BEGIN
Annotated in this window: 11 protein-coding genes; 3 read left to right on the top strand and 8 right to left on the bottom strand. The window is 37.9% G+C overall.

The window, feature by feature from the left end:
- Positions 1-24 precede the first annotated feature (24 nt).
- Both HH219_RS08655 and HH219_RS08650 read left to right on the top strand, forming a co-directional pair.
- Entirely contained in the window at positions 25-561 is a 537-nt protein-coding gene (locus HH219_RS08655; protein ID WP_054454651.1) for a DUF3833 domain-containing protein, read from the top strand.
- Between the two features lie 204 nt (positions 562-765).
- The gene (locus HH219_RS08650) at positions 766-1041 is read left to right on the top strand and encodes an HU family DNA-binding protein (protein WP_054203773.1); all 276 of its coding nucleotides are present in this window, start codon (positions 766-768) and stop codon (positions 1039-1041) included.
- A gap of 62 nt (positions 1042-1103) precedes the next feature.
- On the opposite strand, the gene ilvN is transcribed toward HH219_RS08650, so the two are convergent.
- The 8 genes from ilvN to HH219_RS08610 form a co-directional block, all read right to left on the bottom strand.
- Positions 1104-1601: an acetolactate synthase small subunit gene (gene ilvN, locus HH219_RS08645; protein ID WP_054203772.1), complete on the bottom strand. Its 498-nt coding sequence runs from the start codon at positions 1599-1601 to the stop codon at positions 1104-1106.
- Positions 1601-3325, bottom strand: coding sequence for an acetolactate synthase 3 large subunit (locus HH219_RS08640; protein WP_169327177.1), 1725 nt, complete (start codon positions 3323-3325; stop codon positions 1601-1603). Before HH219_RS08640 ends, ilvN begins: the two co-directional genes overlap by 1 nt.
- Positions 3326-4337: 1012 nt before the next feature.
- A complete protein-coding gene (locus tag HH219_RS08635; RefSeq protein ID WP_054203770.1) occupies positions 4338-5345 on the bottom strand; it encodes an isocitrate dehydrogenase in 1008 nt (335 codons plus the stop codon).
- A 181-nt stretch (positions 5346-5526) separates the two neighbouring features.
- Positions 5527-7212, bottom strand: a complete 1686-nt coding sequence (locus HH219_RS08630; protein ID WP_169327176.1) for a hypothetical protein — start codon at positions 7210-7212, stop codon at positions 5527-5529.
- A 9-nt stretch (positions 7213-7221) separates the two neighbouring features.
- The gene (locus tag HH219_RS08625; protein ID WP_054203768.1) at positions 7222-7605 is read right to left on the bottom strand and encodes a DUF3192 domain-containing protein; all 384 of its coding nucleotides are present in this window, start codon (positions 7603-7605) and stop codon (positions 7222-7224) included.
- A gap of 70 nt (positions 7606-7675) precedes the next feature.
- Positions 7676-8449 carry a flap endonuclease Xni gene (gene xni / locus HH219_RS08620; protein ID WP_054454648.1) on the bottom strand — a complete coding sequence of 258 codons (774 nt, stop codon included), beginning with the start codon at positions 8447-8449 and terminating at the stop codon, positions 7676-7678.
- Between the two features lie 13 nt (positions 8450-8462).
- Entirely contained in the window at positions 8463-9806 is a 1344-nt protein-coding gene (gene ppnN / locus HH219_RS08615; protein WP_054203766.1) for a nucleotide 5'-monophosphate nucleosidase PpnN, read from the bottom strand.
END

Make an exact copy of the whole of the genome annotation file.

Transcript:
Annotated in this window: 11 protein-coding genes; 3 read left to right on the top strand and 8 right to left on the bottom strand. The window is 37.9% G+C overall.

The window, feature by feature from the left end:
- Positions 1-24 precede the first annotated feature (24 nt).
- Both HH219_RS08655 and HH219_RS08650 read left to right on the top strand, forming a co-directional pair.
- Entirely contained in the window at positions 25-561 is a 537-nt protein-coding gene (locus HH219_RS08655; protein ID WP_054454651.1) for a DUF3833 domain-containing protein, read from the top strand.
- Between the two features lie 204 nt (positions 562-765).
- The gene (locus HH219_RS08650) at positions 766-1041 is read left to right on the top strand and encodes an HU family DNA-binding protein (protein WP_054203773.1); all 276 of its coding nucleotides are present in this window, start codon (positions 766-768) and stop codon (positions 1039-1041) included.
- A gap of 62 nt (positions 1042-1103) precedes the next feature.
- On the opposite strand, the gene ilvN is transcribed toward HH219_RS08650, so the two are convergent.
- The 8 genes from ilvN to HH219_RS08610 form a co-directional block, all read right to left on the bottom strand.
- Positions 1104-1601: an acetolactate synthase small subunit gene (gene ilvN, locus HH219_RS08645; protein ID WP_054203772.1), complete on the bottom strand. Its 498-nt coding sequence runs from the start codon at positions 1599-1601 to the stop codon at positions 1104-1106.
- Positions 1601-3325, bottom strand: coding sequence for an acetolactate synthase 3 large subunit (locus HH219_RS08640; protein WP_169327177.1), 1725 nt, complete (start codon positions 3323-3325; stop codon positions 1601-1603). Before HH219_RS08640 ends, ilvN begins: the two co-directional genes overlap by 1 nt.
- Positions 3326-4337: 1012 nt before the next feature.
- A complete protein-coding gene (locus tag HH219_RS08635; RefSeq protein ID WP_054203770.1) occupies positions 4338-5345 on the bottom strand; it encodes an isocitrate dehydrogenase in 1008 nt (335 codons plus the stop codon).
- A 181-nt stretch (positions 5346-5526) separates the two neighbouring features.
- Positions 5527-7212, bottom strand: a complete 1686-nt coding sequence (locus HH219_RS08630; protein ID WP_169327176.1) for a hypothetical protein — start codon at positions 7210-7212, stop codon at positions 5527-5529.
- A 9-nt stretch (positions 7213-7221) separates the two neighbouring features.
- The gene (locus tag HH219_RS08625; protein ID WP_054203768.1) at positions 7222-7605 is read right to left on the bottom strand and encodes a DUF3192 domain-containing protein; all 384 of its coding nucleotides are present in this window, start codon (positions 7603-7605) and stop codon (positions 7222-7224) included.
- A gap of 70 nt (positions 7606-7675) precedes the next feature.
- Positions 7676-8449 carry a flap endonuclease Xni gene (gene xni / locus HH219_RS08620; protein ID WP_054454648.1) on the bottom strand — a complete coding sequence of 258 codons (774 nt, stop codon included), beginning with the start codon at positions 8447-8449 and terminating at the stop codon, positions 7676-7678.
- Between the two features lie 13 nt (positions 8450-8462).
- Entirely contained in the window at positions 8463-9806 is a 1344-nt protein-coding gene (gene ppnN / locus HH219_RS08615; protein WP_054203766.1) for a nucleotide 5'-monophosphate nucleosidase PpnN, read from the bottom strand.